The Division of Molecular Pathogenesis is the research home of the Department of Pathology, Microbiology, and Immunology and encompasses research spanning microbiology, immunology, inflammation, cancer biology, and vascular biology.
The Division was born out of the merger between the Divisions of Host-Pathogen Interactions and the Division of Investigative Pathology. Following this evolution, research has expanded through the recruitment of new faculty and the restructuring of graduate education to form the graduate programs in Molecular Pathology and Immunology (MPI) and Microbe-Host Interactions (MHI).
Research in Immunology focuses on mechanisms that regulate adaptive and innate immune cells in both normal and diseased states. These include studies of lymphocyte signal transduction, differentiation of and innate and lymphocyte subsets, antigen presentation, antigen receptor diversity, and the action of innate immune cells, such as NK cells and macrophages. Immunology research programs address host-pathogen interactions and protection, mechanisms of inflammation, autoimmune diseases, immuno-metabolism and metabolic diseases, and tumor immunology.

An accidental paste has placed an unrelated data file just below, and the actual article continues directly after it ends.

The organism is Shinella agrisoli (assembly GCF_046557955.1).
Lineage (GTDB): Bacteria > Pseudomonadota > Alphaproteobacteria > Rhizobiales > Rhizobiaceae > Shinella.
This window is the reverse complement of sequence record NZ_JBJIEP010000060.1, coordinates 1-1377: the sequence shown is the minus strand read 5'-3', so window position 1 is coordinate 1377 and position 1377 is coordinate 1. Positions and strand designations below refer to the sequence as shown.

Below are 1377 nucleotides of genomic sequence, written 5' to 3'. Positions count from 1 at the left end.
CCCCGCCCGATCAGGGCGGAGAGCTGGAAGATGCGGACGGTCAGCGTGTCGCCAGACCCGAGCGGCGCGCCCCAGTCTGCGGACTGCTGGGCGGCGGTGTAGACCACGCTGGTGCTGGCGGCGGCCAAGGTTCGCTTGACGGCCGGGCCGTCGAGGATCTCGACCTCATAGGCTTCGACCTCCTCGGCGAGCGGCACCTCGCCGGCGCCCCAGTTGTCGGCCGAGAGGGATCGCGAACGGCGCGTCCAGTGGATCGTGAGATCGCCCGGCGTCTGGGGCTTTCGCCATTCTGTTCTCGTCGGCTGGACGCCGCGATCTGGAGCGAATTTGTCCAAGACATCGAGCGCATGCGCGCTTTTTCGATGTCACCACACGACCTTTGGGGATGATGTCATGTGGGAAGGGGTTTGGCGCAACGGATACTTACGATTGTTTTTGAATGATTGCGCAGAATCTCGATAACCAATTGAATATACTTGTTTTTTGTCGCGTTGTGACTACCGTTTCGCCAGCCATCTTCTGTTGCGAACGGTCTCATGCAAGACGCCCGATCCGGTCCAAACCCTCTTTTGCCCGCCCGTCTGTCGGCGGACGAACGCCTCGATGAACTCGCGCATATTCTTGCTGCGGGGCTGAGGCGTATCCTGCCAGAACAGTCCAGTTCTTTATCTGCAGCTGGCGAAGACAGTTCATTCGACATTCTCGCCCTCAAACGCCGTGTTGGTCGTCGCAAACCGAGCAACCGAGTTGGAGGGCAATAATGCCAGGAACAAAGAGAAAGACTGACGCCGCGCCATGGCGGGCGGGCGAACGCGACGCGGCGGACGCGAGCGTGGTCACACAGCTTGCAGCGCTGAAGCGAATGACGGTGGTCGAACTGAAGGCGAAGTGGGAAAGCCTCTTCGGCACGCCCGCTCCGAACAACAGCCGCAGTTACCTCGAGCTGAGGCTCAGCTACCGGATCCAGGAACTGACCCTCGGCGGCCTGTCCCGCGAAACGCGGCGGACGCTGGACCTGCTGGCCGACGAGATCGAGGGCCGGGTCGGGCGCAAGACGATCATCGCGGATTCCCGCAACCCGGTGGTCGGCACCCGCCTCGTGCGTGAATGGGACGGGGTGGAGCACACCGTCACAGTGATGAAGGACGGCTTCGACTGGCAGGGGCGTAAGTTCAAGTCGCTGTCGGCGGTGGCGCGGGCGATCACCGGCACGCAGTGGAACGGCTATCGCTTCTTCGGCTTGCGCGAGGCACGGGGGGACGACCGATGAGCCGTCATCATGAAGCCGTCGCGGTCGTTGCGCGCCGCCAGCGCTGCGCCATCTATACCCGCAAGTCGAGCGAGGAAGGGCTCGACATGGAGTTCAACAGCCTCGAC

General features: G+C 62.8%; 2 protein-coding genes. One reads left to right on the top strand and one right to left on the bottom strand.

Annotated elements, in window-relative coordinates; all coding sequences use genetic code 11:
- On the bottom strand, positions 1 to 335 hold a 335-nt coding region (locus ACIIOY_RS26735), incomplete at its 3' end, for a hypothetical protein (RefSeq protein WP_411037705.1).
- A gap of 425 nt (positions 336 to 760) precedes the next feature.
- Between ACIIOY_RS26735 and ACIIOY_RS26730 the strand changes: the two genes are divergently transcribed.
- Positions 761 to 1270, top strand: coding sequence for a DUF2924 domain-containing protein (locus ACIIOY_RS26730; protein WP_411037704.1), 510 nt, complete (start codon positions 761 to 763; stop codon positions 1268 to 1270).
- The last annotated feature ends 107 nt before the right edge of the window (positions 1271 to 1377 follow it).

Research in microbial pathogenesis includes programs in HIV biology, mechanisms of retroviral gene expression, the biology of RNA viruses, and the identification of virulence factors produced by disease-causing bacteria including Staphylococcus aureus, Bacillus anthracis, Acinetobacter baumannii, Uropathogenic E. coli, Helicobacter pylori, and the pathogenic Clostridia and Salmonella. These microbial factors are analyzed in the context of cellular microbiology and structural biology. Finally, several groups within the Division are developing new biotechnology platforms that are applicable to studies of signal transduction, vaccine design, functional genomics and proteomics, chemical biology, and imaging science.
Through exciting new discoveries and innovative training of future physicians and scientists, the formation of the Division of Molecular Pathogenesis has established a world-class center of excellence in basic science research within the Department of Pathology, Microbiology, and Immunology.